From the mid-1960s to the early 1990s, New York City was the poster child for urban decay and disorder. But in 1994 things began to change and New York experienced what is perhaps the most dramatic turnaround in American urban history. A new approach to public safety— “Broken Windows” policing—implemented by then newly-appointed New York City Transit Police Chief, Bill Bratton, and championed by New York City Mayor Rudy Giuliani brought order to a chaotic subway system, and eventually, across the city’s five boroughs. This approach to public safety, famously articulated in the March 1982 issue of the Atlantic by Manhattan Institute senior fellow George Kelling and the late James Q. Wilson, made New York City the safest big city in America.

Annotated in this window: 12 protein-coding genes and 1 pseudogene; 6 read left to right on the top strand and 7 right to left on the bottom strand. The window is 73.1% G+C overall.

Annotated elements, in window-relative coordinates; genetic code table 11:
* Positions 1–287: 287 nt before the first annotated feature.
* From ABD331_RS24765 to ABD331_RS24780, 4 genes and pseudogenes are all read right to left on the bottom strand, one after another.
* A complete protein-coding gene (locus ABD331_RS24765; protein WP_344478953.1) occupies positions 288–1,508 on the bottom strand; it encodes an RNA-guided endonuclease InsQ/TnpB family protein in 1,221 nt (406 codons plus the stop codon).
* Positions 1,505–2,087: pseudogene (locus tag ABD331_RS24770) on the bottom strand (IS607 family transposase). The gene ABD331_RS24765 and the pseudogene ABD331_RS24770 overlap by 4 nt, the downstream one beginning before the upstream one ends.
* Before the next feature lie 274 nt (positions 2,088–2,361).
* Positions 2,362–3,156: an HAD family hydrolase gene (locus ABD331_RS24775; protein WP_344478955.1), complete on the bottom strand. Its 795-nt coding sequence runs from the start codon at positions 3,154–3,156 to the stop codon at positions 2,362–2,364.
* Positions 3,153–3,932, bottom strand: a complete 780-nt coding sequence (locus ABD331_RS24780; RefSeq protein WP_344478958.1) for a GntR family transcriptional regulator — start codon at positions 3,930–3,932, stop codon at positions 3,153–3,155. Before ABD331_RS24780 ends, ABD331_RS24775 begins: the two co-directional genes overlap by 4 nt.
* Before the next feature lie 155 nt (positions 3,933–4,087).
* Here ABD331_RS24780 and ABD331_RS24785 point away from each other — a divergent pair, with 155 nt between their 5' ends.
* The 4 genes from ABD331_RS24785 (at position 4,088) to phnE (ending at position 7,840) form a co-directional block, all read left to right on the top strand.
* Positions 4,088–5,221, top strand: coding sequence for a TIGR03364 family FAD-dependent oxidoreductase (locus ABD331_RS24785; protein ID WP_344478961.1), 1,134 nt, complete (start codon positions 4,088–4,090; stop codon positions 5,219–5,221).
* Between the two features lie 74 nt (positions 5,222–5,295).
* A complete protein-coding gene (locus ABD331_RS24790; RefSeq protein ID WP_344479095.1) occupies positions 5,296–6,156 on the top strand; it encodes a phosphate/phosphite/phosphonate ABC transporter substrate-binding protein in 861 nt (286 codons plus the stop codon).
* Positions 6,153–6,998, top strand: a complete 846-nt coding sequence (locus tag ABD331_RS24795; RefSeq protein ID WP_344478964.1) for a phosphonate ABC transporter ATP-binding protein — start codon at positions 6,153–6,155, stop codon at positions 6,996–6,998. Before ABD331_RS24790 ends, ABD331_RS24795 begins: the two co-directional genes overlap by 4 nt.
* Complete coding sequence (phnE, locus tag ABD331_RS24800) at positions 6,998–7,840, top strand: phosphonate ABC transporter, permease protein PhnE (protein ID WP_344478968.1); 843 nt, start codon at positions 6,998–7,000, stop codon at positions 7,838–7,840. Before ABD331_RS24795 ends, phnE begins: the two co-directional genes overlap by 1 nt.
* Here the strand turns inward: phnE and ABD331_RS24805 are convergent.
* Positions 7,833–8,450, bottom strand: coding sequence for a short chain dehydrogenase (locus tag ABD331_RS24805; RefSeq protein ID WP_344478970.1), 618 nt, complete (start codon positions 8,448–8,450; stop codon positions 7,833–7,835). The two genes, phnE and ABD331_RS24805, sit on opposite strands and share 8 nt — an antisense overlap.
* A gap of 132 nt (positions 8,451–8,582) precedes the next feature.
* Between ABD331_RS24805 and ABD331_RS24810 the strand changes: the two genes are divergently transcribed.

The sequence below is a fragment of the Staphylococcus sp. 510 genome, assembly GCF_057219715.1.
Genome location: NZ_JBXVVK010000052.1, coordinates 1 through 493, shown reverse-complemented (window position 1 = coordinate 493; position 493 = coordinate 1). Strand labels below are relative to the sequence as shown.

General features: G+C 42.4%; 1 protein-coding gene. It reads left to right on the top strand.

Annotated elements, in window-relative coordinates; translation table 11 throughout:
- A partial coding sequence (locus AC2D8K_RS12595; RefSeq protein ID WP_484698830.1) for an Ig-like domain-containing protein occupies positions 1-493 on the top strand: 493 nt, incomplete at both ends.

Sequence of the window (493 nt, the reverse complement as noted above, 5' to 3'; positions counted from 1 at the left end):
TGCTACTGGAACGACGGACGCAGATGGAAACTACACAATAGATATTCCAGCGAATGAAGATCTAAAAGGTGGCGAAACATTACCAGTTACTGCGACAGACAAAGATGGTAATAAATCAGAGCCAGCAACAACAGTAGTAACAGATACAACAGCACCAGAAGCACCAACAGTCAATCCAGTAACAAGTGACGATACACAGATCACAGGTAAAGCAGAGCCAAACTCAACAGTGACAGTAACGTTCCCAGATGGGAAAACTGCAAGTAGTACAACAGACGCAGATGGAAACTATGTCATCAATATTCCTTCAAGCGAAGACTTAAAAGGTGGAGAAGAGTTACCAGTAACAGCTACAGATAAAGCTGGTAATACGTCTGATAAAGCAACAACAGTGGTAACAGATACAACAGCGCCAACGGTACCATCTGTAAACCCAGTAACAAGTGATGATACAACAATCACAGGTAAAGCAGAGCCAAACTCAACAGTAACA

This event showed the merits of broken windows policing are coming under fire.
William Bratton, Commissioner, New York City Police Department
Cyrus Vance, Jr., Manhattan District Attorney
Richard Aborn, President, Citizens Crime Commission
Michael Benjamin, Former New York State Assemblyman; Contributing Columnist, New York Post
MODERATOR: Errol Louis, Host, Inside City Hall, NY1